Analysys Mason is at the forefront of telecoms policy and regulatory developments.

For 30 years we have been assiting regulators and policy makers navigate a communications market characterised by rapid changes in technology, business models, content delivery and industry structure.

Analysys Mason has worked with many industry bodies and telecoms associations, offering advice on standards and best practice, and sharing views and opinions on a wide-range of telecoms issues.

Regulators and governments around the world rely on our expertise and specialist knoweldge of the telecoms landscape. 

How we can help you

From our early work with the EU in 1985 on the liberalisation of the telecoms sector, through work on universal service, LRIC and local loop unbundling, to digital broadcast TV, we have tracked the entire cycle of regulation.

Our work encompasses all aspects of convergence, broadband network deployment, spectrum management, network sharing, IP-based services, next-generation networks and online media.

The breadth of our expertise ranges from strategic and commercial reviews, impact analysis and planning through to detailed technical analysis, evaluation and review of policy options and their implications.

Major topics within regulation we have recently advised on include:

  • next-generation core networks and services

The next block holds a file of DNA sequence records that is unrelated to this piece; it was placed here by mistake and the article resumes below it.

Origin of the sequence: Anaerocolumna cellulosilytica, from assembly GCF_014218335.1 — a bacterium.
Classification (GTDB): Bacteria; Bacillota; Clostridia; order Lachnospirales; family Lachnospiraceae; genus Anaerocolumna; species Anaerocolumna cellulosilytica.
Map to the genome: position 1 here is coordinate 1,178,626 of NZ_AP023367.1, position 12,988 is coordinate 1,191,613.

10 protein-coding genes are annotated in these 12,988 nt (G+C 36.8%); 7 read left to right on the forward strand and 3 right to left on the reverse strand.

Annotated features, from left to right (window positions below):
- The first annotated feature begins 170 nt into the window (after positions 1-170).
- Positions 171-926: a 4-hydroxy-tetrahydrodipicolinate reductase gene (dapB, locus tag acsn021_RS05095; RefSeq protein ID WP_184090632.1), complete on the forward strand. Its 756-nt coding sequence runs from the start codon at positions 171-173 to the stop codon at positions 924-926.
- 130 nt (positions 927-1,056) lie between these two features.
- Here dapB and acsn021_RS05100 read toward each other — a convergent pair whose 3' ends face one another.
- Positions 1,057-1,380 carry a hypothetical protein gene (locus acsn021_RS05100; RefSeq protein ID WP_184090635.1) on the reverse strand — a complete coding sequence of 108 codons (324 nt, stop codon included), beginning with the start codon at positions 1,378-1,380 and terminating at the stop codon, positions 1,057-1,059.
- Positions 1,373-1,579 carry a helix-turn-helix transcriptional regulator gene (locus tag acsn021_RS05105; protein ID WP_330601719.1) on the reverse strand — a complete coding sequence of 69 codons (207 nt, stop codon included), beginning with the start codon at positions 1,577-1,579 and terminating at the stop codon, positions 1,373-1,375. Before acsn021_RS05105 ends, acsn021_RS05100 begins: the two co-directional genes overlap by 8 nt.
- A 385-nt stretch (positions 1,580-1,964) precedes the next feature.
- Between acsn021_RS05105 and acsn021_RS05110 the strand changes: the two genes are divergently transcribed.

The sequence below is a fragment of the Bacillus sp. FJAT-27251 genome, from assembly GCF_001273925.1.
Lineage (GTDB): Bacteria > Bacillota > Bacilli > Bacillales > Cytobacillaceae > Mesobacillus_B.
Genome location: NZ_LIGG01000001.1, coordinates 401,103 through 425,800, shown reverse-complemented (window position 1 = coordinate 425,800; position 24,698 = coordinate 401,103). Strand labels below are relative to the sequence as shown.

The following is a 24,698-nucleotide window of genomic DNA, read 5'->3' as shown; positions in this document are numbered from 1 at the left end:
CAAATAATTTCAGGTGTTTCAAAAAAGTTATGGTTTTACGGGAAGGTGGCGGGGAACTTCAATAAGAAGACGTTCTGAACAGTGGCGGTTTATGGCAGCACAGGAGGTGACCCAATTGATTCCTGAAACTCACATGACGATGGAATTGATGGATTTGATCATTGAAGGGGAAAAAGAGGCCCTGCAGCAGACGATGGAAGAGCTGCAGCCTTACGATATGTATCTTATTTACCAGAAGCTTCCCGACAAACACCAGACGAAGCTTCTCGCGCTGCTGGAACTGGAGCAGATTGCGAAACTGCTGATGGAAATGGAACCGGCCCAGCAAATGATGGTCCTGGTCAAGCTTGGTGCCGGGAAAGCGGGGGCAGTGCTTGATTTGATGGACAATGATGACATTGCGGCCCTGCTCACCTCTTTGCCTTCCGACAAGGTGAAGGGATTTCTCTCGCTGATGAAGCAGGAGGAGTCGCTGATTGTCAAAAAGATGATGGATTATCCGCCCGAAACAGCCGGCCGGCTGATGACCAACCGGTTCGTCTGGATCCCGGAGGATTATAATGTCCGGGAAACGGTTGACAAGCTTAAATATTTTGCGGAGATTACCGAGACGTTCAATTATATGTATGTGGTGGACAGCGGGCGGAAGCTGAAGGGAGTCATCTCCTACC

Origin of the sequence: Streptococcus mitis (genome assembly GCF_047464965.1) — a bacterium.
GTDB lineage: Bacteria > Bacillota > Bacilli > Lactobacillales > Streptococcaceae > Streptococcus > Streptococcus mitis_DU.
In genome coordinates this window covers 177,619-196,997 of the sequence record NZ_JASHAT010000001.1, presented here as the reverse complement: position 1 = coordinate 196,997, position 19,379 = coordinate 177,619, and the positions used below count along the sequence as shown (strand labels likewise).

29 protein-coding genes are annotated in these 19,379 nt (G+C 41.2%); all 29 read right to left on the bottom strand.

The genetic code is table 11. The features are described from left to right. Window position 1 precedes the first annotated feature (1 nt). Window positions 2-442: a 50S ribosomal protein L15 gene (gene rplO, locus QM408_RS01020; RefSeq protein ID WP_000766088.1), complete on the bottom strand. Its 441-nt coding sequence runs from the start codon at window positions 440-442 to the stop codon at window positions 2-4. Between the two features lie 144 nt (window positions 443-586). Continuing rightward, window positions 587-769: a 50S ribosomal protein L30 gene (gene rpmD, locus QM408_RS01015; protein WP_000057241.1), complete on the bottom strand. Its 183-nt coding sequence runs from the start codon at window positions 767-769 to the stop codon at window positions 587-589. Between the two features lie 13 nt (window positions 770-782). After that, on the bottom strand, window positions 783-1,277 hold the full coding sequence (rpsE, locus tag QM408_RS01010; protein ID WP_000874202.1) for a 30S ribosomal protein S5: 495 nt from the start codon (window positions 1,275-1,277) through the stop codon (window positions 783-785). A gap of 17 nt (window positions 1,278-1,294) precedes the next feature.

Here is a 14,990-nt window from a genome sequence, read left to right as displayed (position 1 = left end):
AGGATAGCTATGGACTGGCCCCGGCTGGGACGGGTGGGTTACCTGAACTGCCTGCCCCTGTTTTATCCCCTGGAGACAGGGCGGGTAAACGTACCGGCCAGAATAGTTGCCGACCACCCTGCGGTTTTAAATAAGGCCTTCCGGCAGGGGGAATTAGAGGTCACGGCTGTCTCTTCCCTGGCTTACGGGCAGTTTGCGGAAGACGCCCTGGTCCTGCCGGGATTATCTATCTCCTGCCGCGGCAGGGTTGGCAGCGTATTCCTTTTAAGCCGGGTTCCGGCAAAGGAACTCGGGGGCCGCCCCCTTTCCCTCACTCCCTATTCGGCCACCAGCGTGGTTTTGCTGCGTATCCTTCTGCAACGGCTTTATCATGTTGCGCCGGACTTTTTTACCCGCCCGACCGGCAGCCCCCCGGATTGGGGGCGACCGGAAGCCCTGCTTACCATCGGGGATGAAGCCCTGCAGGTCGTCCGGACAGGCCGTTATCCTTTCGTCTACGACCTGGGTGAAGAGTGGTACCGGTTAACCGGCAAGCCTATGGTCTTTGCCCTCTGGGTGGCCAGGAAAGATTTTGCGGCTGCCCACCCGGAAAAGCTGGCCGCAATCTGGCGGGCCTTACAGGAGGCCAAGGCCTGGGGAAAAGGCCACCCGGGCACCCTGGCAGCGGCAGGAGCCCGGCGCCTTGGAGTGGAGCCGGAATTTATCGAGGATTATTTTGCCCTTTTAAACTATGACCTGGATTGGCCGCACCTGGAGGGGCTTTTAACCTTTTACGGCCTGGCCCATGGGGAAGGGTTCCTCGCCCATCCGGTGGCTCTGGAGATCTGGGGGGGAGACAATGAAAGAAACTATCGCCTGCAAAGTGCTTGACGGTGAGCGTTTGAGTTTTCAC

• next-generation access networks
  • developing appropriate frameworks for network sharing and spectrum pooling
  • the release of digital TV spectrum
  • IPTV, DTT and mobile TV
  • award of frequencies in the 2500–2690MHz spectrum.

Featured Articles More articles

  • Permissionless innovation with blockchain technology: computer says yes

    Underneath Bitcoin is a distributed, persistent and encrypted public database called ‘blockchain’, which forms the ledger of Bitcoin transactions. It is in effect the guarantee that a given Bitcoin cannot be copied and spent twice by the current owner. This article describes the characteristics of blockchain and discusses how other sectors may benefit from its use.

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  • Politician displays naked (DSL) ambition

    It is unclear whether the change in broadband advertising recommended by the ASA will result in changes to the structure of the charges themselves. This article discusses both why naked DSL may not be the solution to this problem and regulatory thinking about the structure of double play pricing.

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  • The EC NGA Recommendation and its use in European regulation: some early lessons from the field

    In September 2013, the European Commission (EC) released its final Recommendation on a consistent approach to non-discrimination and costing for wholesale services related to broadband access ('the Recommendation'). This article discusses the implications of this for national telecoms regulators as they begin their latest analyses for the wholesale access market.

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